Domestic Traffic Showing Resilience
A steeper decline in European passenger traffic came after US travel restrictions and the EU’s own travel ban were announced. (Source: ACI Europe)OAG data indicate that domestic air traffic has fared much better than international. Following US travel restrictions to/from Europe and the EU’s own non-essential travel ban – both in mid-March – international capacity nosedived. Compared to mid-January, domestic capacity has fallen by -57% and international by -88%. “Domestic capacity now accounts for 85% of all seats being supplied compared to 61% at the beginning of Covid-19,” says Grant.
Domestic traffic will bounce back first. This is happening in China and will also eventually be apparent in large geographical markets such as the US, India and Russia – once the virus threat recedes. A key driver is that individual governments have better control of post-lockdown population movement (and likely infection) when it is within their borders. Meanwhile for consumers, perceptions that foreign destinations pose a greater, or unknown, risk of infection might encourage home travel for some time.
Grant tells AirportIR: “The domestic market is absolutely stronger now, especially in countries with huge land masses and under-developed alternate modes of transport such as the US, Russia, and to a degree China and Turkey.”
There is general consensus that this will be an initial way out. Former Director General at ADP International, Jacques Follain, says: “It is likely a recovery will be driven by local internal economies and that major countries will first look for a rebound within their borders. This favours the progressive reopening of domestic routes within a period of four to six months from now.” Follain adds that domestic recovery will start in Asia first and notes that “China, Japan, South Korea, Vietnam and Indonesia never fully closed their domestic traffic”.
Daniel Bircher CEO of Zurich Airport International Asia tells AirportIR: “Certainly countries with robust domestic passenger demand such as China, India, Indonesia, Vietnam and Thailand will see quicker recoveries.” But how this plays out will vary. He adds: “Whereas Indonesia and Philippines rely heavily on domestic flights, Japan, China and Malaysia also have good road and train infrastructures that would support travel demand as economic activities increase.”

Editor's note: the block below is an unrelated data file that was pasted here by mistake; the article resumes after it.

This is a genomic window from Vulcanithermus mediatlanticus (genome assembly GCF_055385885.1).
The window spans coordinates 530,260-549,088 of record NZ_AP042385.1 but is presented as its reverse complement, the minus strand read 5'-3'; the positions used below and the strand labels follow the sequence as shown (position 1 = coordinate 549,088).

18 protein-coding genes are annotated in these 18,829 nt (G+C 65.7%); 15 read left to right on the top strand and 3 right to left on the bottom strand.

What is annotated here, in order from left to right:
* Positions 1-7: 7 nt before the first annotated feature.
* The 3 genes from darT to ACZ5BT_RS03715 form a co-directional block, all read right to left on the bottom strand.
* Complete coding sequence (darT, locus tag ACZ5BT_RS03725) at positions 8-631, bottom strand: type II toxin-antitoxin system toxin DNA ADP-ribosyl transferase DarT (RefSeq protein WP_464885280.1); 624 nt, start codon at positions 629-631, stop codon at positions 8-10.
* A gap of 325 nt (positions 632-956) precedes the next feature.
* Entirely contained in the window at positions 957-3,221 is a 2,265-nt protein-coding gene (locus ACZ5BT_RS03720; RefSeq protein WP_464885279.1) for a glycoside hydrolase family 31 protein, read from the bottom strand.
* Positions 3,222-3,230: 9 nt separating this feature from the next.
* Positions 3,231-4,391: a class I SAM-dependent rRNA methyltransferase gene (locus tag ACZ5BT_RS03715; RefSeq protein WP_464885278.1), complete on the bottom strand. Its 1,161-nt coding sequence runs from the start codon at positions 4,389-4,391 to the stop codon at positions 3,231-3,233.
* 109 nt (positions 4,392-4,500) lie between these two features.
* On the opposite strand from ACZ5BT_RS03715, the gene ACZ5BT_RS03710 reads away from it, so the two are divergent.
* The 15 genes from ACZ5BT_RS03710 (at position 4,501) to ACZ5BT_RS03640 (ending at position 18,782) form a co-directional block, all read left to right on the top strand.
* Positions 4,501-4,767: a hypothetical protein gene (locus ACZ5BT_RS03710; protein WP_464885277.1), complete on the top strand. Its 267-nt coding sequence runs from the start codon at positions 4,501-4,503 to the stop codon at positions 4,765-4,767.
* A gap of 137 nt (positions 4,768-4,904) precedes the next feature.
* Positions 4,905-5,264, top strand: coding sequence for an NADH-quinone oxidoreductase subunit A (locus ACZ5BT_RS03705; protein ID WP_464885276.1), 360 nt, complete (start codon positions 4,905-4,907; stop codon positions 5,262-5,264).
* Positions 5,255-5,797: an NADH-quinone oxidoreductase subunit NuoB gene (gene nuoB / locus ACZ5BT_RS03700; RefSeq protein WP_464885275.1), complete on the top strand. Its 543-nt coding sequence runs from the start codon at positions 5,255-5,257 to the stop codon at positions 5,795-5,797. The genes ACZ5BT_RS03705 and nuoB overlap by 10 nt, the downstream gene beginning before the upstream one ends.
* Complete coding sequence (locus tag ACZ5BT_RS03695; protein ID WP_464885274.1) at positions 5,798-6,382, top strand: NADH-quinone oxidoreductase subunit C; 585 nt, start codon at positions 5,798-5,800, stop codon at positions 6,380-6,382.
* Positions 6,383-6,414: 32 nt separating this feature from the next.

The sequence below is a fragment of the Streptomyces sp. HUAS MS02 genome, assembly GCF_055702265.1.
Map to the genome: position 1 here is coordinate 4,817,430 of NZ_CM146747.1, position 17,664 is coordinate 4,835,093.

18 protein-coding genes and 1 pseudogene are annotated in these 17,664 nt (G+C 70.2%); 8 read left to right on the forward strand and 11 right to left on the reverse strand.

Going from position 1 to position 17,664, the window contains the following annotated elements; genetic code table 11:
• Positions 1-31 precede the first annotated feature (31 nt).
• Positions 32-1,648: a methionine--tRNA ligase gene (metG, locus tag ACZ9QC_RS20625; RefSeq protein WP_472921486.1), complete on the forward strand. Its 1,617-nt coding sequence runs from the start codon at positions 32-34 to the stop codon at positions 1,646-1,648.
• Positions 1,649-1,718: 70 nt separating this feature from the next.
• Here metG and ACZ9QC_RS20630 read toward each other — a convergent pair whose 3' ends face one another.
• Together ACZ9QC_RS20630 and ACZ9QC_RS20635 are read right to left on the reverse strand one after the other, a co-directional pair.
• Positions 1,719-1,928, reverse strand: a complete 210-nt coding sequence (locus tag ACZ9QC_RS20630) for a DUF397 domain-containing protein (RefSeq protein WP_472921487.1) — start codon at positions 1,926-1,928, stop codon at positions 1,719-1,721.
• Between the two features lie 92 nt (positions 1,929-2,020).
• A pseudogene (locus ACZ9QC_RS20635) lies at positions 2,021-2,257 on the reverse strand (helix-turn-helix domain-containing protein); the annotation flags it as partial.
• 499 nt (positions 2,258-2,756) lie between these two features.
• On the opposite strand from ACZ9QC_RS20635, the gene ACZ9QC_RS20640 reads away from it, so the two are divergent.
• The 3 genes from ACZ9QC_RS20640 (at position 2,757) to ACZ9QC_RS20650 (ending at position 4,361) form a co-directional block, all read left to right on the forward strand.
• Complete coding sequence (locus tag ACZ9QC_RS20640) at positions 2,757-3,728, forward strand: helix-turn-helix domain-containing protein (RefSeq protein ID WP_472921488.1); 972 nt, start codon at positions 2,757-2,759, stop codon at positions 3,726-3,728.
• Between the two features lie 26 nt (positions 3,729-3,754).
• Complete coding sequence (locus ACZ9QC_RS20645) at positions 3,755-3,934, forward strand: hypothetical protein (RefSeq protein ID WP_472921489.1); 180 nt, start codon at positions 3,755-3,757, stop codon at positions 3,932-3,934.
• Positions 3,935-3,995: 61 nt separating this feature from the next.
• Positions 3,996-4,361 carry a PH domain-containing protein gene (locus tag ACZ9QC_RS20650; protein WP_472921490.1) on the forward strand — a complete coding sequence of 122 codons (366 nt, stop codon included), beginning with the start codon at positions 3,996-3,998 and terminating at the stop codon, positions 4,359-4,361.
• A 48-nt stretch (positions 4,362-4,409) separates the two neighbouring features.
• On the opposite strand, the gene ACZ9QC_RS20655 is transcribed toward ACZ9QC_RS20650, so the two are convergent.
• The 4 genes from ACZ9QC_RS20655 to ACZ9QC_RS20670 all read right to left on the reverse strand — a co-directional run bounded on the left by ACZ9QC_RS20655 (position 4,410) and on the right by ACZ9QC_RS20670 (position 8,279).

Recovery is anticipated to happen in order of Covid-19 outbreaks. Fernando Carrandi, Investments and Airport Operations at Chilean multinational Agunsa, says: “I expect a first wave of rebounds in Asia, then Europe and finally North America. Possibly business travel will happen first, then leisure.” Rogerio Prado, Head of Airport Development at Brazil’s Companhia de Concessões Rodoviárias (CCR) agrees, adding: “The Latin America and Caribbean region will be the last to rebound because it is hugely dependent on the US market.”
An eventual international bounce will likely starting regionally too. Bircher says: “Intra-Asian flights would see a quicker recover than long-haul intercontinental flight connections.” Follain adds: “If European countries can agree to open borders in a way that minimises the risk of a pandemic rebound, we may see the reopening of regional flights. International routes will take longer because of the persistence of travel bans in the absence of a solution to fight the virus.”
Alexandre de Juniac CEO of airline association IATA underlines that point: “Governments re-opening their economies must have confidence that the disease is also under control in the countries they do business with. Otherwise they are not going to make travel easy or convenient.”
The Outlook Beyond 2020
Confidence in the ability to suppress Covid-19 is key to aviation’s future outlook. Beyond a dismal 2020 – during which IATA forecasts full-year passenger revenues collapsing by 55% versus 2019, and traffic falling 48% – the picture is far from clear.
Several airports expect losses of traffic and/or revenue for 2021 as well, but at the 10-20% level. In Latin America Agunsa’s Carrandi says: “It is possible that nearer the end of the year we will see a slight recovery but 2021 is difficult to predict. It will certainly be better than 2020. Much depends on how hard industrialized economies are hurt by the economic crisis.”
Economic strength will also determine aviation’s fate. More than 22 million Americans filed for unemployment benefit since President Trump declared a national emergency a month ago, indicating just how hard consumers are being impacted. Fitch Ratings is now using what it calls “a deep global recession” on the scale of the 2008/9 global financial crisis as its base case.